The Labor Department has finally decided to increase disclosure requirements by retirement plan service providers regarding compensation arrangements and other potential conflicts of interest. In a nutshell, service providers of all types will be required by DOL regulation 408(b)(2) to have a written agreement which clearly elaborates on the various compensation arrangements within the plan which ultimately get paid by plan participants. The way it currently works, most investors in defined-contribution plans (401k & 403b) don’t have a clue about how, where, and when they pay the sum of these fees which often total up to 5% per year. The new regulations also apply to defined-benefit plans, but for the purpose of this article I’m primarily concerned with 401k and 403b (defined-contribution) plans. I’ve also touched below on some of the specifics of the desperately needed 403b regulations which will likely take affect next month.
I asked some friends before writing this article if they contributed to a 401k or 403b plan at work. Nearly all of them, especially those that received a matching contribution indicated that they defer thousands of dollars per year into these plans. I then asked what they paid annually in the way of plan fees and expenses. The response was an overwhelming “I have no idea.” This illustrates one of the major problems which these new regulation will address: There’s barely any transparency in retirement plans and that’s just how most of the retirement planning industry wants to keep it. The one person who did respond to my question quoted me some annual expense ratios for his 401k investments and an M&E figure charged by the insurance company. As savvy as this may have been for my friend, he’s still missing the majority of better hidden costs: 12b-1 fees, revenue-sharing arrangements, shareholder service fees, and sub-transfer agent fees would be the first that come to my mind.
Perhaps the most interesting reaction to these regulations–designed to help plan participants–will be from the plan providers and sponsors. Hopefully they will view these regulations as a mandate to not focus so much on profit going forward, but on better pricing for participants. What a novel concept!
Under 408(b)(2) the burden of figuring out the various compensation arrangements within a retirement plan will be shifted from the plan fiduciary to the service provider. The common sense here is that service providers already have a detailed knowledge of the fees and expenses inherent in their own plans. In the past, fiduciaries would inquire and try to make their own reasonable assessments about retirement plan fees and expenses. The plan providers will now have to offer clear, written facts about the plan for the fiduciary to evaluate with far less confusion than they may be used to. If they fail to do so, they will be in violation of the new regulations and be subject to reimbursing the plan sponsor and likely giving up their ability to provide further services to the plan.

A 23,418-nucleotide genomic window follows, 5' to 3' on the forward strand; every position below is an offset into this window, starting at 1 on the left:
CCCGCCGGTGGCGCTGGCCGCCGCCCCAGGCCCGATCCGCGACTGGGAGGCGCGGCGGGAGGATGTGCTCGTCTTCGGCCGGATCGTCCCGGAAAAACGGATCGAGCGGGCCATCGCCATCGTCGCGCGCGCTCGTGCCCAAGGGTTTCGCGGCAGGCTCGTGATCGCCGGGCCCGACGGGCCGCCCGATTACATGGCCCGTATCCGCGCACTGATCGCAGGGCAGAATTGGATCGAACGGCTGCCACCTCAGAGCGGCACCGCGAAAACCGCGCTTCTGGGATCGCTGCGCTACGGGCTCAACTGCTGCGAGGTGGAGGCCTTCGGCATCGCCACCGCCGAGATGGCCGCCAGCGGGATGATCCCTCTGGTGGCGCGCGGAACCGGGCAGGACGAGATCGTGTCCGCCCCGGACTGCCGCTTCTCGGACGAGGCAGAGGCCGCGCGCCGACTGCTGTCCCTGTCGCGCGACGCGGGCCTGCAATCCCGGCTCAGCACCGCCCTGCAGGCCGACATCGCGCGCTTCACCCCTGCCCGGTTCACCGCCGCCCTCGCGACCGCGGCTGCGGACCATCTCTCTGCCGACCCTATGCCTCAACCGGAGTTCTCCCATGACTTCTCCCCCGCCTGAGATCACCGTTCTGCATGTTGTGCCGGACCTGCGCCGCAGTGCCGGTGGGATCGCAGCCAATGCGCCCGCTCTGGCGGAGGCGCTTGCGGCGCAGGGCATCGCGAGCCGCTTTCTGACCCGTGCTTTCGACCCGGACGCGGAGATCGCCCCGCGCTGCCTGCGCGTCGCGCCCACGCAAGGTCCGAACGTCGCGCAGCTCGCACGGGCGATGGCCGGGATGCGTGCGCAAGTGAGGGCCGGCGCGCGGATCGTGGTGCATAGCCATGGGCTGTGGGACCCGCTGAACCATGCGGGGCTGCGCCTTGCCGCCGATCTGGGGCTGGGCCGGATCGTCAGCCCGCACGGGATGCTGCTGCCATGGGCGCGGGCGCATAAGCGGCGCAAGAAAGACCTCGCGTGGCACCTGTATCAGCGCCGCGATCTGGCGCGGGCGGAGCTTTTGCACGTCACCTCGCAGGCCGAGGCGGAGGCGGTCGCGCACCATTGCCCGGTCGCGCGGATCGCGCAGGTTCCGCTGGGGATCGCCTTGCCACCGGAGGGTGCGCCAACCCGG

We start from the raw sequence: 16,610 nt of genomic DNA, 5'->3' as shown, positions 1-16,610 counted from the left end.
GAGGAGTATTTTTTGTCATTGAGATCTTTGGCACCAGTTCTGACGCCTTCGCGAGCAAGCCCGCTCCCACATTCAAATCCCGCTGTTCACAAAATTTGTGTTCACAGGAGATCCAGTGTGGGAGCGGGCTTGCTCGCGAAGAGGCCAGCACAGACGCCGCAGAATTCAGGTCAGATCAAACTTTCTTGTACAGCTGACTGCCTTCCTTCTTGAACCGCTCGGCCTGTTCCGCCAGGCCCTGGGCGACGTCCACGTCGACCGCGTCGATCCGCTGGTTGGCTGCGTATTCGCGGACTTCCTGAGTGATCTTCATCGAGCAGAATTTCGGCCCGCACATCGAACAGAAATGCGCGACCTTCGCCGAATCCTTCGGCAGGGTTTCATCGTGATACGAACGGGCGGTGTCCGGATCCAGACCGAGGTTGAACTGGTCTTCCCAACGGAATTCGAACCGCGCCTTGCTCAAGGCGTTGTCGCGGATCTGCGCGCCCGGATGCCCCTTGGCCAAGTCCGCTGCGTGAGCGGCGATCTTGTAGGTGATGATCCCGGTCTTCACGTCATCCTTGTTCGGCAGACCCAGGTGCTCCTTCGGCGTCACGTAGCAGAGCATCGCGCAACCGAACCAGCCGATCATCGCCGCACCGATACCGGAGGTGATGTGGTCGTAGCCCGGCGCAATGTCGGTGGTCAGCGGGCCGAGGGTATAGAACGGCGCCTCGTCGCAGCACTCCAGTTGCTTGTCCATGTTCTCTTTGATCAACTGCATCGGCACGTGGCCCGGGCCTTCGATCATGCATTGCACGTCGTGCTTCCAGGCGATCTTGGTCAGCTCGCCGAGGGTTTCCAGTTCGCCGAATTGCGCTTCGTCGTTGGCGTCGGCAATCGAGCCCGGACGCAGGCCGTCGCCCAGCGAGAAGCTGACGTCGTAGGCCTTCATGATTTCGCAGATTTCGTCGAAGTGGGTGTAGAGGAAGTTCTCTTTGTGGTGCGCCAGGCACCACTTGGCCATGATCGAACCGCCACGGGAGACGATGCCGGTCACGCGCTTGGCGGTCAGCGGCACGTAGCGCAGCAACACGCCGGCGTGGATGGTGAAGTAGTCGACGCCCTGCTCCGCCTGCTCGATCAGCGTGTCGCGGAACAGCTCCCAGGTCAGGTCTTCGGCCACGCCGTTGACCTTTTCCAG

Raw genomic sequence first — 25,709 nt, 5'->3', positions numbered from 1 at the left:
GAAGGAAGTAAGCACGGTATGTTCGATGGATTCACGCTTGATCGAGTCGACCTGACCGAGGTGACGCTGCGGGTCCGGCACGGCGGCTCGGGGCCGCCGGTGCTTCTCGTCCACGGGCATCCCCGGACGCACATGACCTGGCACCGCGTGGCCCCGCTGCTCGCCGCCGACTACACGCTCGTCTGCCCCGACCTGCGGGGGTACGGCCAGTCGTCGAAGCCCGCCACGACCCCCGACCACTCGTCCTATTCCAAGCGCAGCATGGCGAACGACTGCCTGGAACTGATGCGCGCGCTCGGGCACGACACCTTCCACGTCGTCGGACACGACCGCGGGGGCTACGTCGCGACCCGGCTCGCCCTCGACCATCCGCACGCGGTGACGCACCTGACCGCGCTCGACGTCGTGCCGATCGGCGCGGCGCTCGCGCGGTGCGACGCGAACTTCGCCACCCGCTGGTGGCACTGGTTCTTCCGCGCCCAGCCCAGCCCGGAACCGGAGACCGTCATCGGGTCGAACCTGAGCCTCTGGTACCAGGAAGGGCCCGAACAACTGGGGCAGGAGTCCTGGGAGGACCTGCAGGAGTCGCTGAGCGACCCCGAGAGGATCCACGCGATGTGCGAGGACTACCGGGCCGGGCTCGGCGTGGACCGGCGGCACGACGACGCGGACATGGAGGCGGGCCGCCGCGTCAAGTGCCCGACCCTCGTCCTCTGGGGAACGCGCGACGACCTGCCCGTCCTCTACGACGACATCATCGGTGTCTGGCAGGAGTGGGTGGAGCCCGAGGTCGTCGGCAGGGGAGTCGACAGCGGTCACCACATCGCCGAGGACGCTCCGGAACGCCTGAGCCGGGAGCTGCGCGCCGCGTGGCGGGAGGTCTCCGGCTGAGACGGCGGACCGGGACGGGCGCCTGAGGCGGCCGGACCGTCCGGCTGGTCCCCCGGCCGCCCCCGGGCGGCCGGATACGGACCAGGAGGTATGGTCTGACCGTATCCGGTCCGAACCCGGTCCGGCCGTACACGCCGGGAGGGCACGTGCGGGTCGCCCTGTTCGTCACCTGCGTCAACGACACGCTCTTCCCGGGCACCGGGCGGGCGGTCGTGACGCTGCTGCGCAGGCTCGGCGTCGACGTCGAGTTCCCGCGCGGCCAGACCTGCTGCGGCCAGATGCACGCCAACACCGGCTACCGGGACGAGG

New 403b rules
Along the same lines, the IRS has recently mandated that all 403b plans adopt a single statement which discloses key provisions of their plan to new and existing participants. This could easily become a sticky issue when considering how many vendors often service the same school district or hospital. The new regs will also require plan sponsors to take more responsibility for the decisions made by employees. This requirement is clearly following the multitude of scandals which have affected the 403b industry in the past few years, including unions receiving under-the-table payments in exchange for recommending high-priced service providers. Under the new rules, employers will be required to sign off on participant distributions, loans, contract exchanges, plan-to-plan transfers, etc. Ultimately, these changes are designed to prevent corruption and protect hard earned retirement savings.
So now the question becomes, will these new regulations actually help the investors who defer money each pay cycle into a 401k or 403b plan? According to an article in this month’s Financial Advisor magazine, The Labor Department estimates that these disclosures will save participants $6.1B over ten years, including $2.3B from lower fees as investment houses become more aware of costs and more competitive. Let’s hope that is true because investor’s faith in the honesty and integrity of the financial services community is practically non-existent at this point.
Question and comments always welcome.
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